When a veteran player who has his own interests on the front burner, there could easily be an undercurrent of resentment that can infest a clubhouse and negatively impact young, impressionable players. As the video clip above indicates, Lawrie can explode. Even the most mild-mannered player can express his displeasure with numerous people – like the manager – caught in the crossfire.
This does not indicate that a player who is at least passively considering his future is to be reflexively labeled a “bad” guy, but that it could cause an issue when he’s sitting in favor of the unproven because the team knows what he is and needs to know what the other guys are.
Injuries and performance
Were Lawrie healthy, the White Sox could have held onto him and waited until midseason to see what they could get for him in a trade. If they were hell bent on playing Davidson, Moncada, et, al., they could have simply waited until the last few days of spring training, checked with teams who were weathering injuries on the infield, and moved him for a prospect.
But he’s not.
Teams who release a player at this juncture are doing so for a reason. Lawrie is precisely the player the White Sox thought they were getting when they acquired him from the Oakland Athletics for two low-level prospects. He’ll hit a few homers, play a solid second and third base, strike out a lot, post a low on-base percentage, and be a complementary piece. The problem for the White Sox is they they need frontline players, not complementary pieces. It took years for them to come to the acceptance phase of that reality and after annually spending, filling in and continuing to use the same antiquated playbook they did a decade ago when general manager Ken Williams and manager Ozzie Guillen won the 2005 World Series with a cast of reclamation projects, attitude issues and castoffs, they finally started to rebuild in earnest acquiring massive packages of prospects in trades of Sale and Adam Eaton. They’re doing so with the data-centric Rick Hahn making the decisions. The previous blueprint would likely have meant keeping Lawrie.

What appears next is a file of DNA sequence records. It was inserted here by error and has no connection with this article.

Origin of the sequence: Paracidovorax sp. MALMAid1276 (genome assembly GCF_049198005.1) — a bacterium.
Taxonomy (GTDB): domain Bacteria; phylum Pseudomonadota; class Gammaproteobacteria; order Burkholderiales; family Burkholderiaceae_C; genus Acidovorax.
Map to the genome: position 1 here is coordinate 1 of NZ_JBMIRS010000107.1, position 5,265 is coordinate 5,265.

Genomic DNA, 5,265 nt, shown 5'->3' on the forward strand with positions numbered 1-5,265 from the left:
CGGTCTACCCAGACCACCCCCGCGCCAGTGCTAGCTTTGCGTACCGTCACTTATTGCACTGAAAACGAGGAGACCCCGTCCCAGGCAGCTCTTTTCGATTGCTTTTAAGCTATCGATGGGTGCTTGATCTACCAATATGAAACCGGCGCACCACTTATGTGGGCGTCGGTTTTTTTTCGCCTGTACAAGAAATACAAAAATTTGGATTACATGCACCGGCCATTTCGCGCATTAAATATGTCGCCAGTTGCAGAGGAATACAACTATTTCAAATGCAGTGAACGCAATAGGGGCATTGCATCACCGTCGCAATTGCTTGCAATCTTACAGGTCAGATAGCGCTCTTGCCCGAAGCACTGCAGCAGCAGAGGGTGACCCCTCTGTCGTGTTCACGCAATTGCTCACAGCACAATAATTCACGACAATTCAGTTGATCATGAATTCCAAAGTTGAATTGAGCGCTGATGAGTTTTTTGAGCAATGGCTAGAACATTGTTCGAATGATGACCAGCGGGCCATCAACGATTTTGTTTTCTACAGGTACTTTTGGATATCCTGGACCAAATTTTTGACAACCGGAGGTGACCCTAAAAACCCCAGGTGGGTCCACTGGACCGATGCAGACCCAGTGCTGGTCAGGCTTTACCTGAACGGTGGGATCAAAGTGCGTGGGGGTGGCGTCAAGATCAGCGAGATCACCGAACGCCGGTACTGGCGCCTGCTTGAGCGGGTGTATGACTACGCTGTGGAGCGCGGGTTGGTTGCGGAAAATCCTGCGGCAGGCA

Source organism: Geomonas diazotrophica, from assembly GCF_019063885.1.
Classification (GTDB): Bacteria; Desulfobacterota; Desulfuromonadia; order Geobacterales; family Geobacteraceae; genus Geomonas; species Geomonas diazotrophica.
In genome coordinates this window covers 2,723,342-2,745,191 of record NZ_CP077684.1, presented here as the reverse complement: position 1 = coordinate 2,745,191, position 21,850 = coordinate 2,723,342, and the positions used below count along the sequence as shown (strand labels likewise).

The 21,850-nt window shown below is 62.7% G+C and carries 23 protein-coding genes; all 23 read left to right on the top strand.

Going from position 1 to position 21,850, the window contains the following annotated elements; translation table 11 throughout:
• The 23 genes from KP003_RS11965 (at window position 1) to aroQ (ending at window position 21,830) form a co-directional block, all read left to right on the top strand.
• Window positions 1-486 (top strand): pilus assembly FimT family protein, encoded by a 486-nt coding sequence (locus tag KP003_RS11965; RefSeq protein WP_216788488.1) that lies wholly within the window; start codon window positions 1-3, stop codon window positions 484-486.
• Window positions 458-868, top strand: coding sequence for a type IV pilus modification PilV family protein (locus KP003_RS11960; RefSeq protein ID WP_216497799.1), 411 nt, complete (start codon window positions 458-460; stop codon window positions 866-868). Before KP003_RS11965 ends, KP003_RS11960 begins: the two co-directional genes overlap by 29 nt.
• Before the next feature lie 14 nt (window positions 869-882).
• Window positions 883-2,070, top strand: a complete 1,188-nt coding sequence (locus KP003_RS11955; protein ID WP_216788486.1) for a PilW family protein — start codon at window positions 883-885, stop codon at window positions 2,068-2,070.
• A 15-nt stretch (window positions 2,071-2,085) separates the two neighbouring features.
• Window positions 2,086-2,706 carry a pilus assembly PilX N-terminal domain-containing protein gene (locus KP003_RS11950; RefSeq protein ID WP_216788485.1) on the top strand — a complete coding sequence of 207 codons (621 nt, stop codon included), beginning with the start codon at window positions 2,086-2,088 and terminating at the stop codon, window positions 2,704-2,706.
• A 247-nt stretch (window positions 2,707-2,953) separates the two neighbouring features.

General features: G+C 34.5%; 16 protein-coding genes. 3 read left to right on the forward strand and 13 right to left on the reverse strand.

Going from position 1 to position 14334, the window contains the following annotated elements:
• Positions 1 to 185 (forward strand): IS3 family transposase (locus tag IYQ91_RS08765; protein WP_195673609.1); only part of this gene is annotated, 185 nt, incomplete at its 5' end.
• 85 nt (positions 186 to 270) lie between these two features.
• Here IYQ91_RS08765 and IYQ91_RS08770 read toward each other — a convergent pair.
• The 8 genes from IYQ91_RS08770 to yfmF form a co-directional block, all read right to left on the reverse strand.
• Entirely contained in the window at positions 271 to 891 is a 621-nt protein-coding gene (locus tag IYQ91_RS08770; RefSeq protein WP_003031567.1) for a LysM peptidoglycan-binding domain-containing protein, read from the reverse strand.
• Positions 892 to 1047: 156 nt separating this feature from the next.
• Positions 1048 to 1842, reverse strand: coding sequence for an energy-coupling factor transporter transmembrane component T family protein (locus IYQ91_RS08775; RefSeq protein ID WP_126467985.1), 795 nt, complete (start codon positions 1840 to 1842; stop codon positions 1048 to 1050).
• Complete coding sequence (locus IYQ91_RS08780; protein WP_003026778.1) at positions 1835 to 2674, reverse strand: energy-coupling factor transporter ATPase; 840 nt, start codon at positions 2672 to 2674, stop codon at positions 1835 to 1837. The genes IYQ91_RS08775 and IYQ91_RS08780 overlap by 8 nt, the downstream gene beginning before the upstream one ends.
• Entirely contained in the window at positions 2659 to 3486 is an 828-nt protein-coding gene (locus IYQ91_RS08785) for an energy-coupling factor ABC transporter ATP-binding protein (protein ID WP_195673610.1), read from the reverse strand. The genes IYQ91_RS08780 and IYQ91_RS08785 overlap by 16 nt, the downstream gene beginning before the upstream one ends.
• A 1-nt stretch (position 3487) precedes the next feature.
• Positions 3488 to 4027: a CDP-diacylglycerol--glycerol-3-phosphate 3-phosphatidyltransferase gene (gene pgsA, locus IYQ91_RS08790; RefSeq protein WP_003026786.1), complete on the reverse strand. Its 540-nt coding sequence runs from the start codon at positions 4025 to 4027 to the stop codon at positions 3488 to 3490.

More trades are likely coming and the list of players who will yield notable prospects – Jose Abreu, Frazier and David Robertson – does not include Lawrie.
The earlier he’s free to look for other opportunities, the better it is for him to find one. And he will find one. It certainly won’t be for the $3.5 million guarantee he had with the White Sox, but once he shows he’s healthy, he can get a million-dollar base salary with a multitude of incentives to reach and perhaps surpass that original dollar amount.
Players in Lawrie’s category of not reaching All-Star status, but being of some use will frequently ask the club to allow them to move on if there’s not a legitimate opportunity and clubs will respond by granting that request provided it’s not a player they can trade for value. Players know which teams are willing to be agreeable in this manner and which are unabashedly business-centric with the players functioning as little more than faceless chattel. The White Sox had multiple dustups with players over the past year over silly off-field issues and any amount of goodwill they can engender will only help them.
This decision might have seemed unusual, but it’s not. It’s going to happen again and with Lawrie as an example of why it’s done, the questions are not as necessary when it happens.